Sorry, a lot about McCullough.

This book was, sadly, not as good as Rebecca. Overall it was compelling, but not exactly the page turner that I was expecting. Like in Rebecca, the setting is a main character in the book.

The thing I found the most interesting about this book was its quasi-feminism. It was written in 1936 and the main character is a strong female character but has very little faith in the character or abilities of any of the other women in the book and attributes any of her flaws to the fact that she’s a woman.

I just didn’t love this one. I really liked Turn of the Key by Ruth Ware and this was supposed to be a read alike but I didn’t find it nearly as good. I wasn’t scared, I wasn’t curious, the twist didn’t thrill me and the weird political message that rich people view poor people like they’re subhuman was distracting from the plot.

This was a fun YA puzzle book that I finished and then immediately put into my kids hands. I underestimated how hard the puzzle would be but found myself drawing all over my post-it bookmark trying to figure it out. And (spoiler alert) it has a happy ending, a must for my oldest daughter, who just finished it and loved it.

This is a religious book of encouragement and doctrinal discourse. Each chapter deals with a different subject. I found a couple of the chapters to be helpful and enlightening.

There are some controversial subjects in this book like same-sex attraction, modesty and chastity that might bother people who are sensitive about those subjects, just a head’s up. But I appreciated Sheri Dew’s personal stories about how she is unmarried as an older person and is still a virgin and how that has made her life better and easier.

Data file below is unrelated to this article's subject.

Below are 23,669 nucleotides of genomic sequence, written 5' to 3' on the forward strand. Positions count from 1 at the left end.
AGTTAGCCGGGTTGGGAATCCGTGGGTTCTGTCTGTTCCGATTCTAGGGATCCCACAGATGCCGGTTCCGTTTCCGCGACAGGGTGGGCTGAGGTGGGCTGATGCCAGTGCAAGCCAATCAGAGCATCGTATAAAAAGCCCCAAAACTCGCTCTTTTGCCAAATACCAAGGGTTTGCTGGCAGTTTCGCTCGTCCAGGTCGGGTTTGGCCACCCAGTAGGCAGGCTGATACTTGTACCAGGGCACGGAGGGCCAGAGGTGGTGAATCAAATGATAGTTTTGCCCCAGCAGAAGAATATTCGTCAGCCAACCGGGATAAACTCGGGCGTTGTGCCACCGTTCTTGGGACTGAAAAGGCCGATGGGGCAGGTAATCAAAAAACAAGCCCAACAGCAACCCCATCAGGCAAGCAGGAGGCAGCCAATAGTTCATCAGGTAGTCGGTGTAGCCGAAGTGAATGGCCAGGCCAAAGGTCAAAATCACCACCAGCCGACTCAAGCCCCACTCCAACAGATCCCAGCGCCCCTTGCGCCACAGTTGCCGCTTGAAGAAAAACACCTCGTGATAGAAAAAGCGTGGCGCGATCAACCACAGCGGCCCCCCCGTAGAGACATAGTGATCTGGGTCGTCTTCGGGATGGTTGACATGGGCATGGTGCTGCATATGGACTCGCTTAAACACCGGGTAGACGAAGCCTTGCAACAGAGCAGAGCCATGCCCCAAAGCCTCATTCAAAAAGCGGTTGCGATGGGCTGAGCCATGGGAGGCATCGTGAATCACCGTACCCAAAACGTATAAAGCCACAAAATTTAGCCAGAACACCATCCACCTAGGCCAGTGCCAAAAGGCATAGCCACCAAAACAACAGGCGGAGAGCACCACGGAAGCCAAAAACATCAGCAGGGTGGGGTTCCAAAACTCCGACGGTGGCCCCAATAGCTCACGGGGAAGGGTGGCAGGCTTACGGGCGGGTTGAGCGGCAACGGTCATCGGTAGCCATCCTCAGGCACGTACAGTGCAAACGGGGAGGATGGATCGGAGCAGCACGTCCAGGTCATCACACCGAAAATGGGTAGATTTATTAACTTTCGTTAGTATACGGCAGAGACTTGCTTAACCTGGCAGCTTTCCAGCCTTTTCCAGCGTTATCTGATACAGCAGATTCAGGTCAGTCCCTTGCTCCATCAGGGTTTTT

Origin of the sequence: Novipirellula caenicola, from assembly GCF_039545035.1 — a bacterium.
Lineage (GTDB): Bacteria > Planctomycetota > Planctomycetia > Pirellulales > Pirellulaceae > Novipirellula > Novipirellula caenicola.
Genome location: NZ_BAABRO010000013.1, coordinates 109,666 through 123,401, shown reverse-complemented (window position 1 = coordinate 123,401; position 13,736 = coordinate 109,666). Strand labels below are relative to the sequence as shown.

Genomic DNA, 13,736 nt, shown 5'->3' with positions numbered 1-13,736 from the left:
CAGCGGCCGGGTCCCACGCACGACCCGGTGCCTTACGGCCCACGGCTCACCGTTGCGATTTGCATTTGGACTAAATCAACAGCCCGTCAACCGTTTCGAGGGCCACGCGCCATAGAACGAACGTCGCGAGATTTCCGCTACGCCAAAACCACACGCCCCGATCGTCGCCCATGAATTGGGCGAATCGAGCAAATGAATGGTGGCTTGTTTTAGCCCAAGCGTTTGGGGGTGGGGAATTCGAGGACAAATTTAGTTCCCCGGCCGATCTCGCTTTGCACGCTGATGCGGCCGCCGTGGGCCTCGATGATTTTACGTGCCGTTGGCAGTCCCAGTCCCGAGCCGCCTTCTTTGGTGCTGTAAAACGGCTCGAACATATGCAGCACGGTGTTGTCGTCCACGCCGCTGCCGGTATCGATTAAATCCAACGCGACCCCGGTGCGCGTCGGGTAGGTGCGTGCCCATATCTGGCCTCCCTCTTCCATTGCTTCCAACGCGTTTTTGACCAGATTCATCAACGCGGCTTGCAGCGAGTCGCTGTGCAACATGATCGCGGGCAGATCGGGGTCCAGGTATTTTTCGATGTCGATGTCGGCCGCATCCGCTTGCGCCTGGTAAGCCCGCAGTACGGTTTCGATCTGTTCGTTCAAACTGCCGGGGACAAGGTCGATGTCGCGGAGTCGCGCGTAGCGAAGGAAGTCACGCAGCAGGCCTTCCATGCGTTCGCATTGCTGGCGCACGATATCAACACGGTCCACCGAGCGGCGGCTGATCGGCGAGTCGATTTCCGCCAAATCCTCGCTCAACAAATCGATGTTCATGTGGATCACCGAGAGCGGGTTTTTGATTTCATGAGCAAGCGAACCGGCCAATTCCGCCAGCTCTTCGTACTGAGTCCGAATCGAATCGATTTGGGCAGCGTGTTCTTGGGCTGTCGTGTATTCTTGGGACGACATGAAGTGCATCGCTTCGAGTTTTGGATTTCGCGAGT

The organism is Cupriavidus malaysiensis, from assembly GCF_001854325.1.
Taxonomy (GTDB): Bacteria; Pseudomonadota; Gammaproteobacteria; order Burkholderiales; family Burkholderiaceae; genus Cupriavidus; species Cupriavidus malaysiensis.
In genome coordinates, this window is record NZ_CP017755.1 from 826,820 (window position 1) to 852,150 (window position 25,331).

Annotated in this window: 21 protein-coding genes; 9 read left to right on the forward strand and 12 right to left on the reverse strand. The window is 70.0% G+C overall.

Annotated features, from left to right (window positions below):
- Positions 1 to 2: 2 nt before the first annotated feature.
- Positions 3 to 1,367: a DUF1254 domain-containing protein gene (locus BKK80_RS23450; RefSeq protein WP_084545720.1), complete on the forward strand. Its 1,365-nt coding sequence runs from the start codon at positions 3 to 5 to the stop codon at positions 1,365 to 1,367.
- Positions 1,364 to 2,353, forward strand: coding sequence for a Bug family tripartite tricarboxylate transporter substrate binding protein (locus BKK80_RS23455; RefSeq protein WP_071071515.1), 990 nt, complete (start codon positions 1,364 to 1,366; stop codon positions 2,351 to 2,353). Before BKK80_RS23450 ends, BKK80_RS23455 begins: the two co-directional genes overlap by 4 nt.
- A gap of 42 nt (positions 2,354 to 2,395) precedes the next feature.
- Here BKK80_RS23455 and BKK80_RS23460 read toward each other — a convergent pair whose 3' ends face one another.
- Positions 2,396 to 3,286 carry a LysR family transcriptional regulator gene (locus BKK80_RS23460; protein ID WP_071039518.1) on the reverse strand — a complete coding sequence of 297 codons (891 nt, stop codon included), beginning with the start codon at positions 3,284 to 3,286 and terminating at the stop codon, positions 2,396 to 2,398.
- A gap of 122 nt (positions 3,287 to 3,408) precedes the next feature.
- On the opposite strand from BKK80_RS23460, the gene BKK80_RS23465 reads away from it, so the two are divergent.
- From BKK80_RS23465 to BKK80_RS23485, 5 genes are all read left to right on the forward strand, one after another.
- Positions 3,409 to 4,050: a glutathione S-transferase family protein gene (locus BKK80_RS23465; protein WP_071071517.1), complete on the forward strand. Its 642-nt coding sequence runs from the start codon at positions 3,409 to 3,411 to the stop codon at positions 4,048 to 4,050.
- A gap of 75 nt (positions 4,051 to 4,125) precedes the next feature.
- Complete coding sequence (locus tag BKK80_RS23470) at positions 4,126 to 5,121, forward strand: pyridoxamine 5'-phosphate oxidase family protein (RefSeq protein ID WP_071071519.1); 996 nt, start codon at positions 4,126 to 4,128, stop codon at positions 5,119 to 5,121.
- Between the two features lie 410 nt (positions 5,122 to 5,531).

This is a short book. It is not a kid’s book. It is a lot more violent than I expected it to be. The humans beat the dogs, the dogs tear each other apart, humans kill each other, humans and dogs die from the elements and dogs tear human’s throats out. Graphically.

I read this out loud to my kids thinking that we’d see the new Harrison Ford movie afterwards. My seven year old cried and cried and then refused to listen to it. She couldn’t bear the dogs getting hurt.

I’ve read this book has some deeper themes about human nature and the natural world and whatnot. I think I need to revisit it sometime when I’m not reading it to my kids. 🙂